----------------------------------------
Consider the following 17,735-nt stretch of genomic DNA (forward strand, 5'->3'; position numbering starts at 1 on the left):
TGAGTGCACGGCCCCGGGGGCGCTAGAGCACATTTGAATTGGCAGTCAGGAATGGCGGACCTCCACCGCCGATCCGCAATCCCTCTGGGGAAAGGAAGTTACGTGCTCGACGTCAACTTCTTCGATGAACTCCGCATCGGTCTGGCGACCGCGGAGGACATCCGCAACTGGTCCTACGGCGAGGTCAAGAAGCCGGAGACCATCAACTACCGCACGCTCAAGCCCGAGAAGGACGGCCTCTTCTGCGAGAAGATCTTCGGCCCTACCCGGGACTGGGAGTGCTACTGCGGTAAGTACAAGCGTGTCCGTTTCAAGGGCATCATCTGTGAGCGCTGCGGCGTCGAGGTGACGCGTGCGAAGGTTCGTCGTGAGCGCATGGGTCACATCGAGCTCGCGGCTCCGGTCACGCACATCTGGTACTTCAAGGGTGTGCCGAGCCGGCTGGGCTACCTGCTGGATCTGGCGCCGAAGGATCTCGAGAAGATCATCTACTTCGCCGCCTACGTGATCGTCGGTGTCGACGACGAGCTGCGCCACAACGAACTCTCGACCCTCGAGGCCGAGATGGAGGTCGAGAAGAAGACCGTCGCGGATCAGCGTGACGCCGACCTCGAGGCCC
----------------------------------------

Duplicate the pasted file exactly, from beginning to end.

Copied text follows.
Consider the following 17,735-nt stretch of genomic DNA (forward strand, 5'->3'; position numbering starts at 1 on the left):
TGAGTGCACGGCCCCGGGGGCGCTAGAGCACATTTGAATTGGCAGTCAGGAATGGCGGACCTCCACCGCCGATCCGCAATCCCTCTGGGGAAAGGAAGTTACGTGCTCGACGTCAACTTCTTCGATGAACTCCGCATCGGTCTGGCGACCGCGGAGGACATCCGCAACTGGTCCTACGGCGAGGTCAAGAAGCCGGAGACCATCAACTACCGCACGCTCAAGCCCGAGAAGGACGGCCTCTTCTGCGAGAAGATCTTCGGCCCTACCCGGGACTGGGAGTGCTACTGCGGTAAGTACAAGCGTGTCCGTTTCAAGGGCATCATCTGTGAGCGCTGCGGCGTCGAGGTGACGCGTGCGAAGGTTCGTCGTGAGCGCATGGGTCACATCGAGCTCGCGGCTCCGGTCACGCACATCTGGTACTTCAAGGGTGTGCCGAGCCGGCTGGGCTACCTGCTGGATCTGGCGCCGAAGGATCTCGAGAAGATCATCTACTTCGCCGCCTACGTGATCGTCGGTGTCGACGACGAGCTGCGCCACAACGAACTCTCGACCCTCGAGGCCGAGATGGAGGTCGAGAAGAAGACCGTCGCGGATCAGCGTGACGCCGACCTCGAGGCCC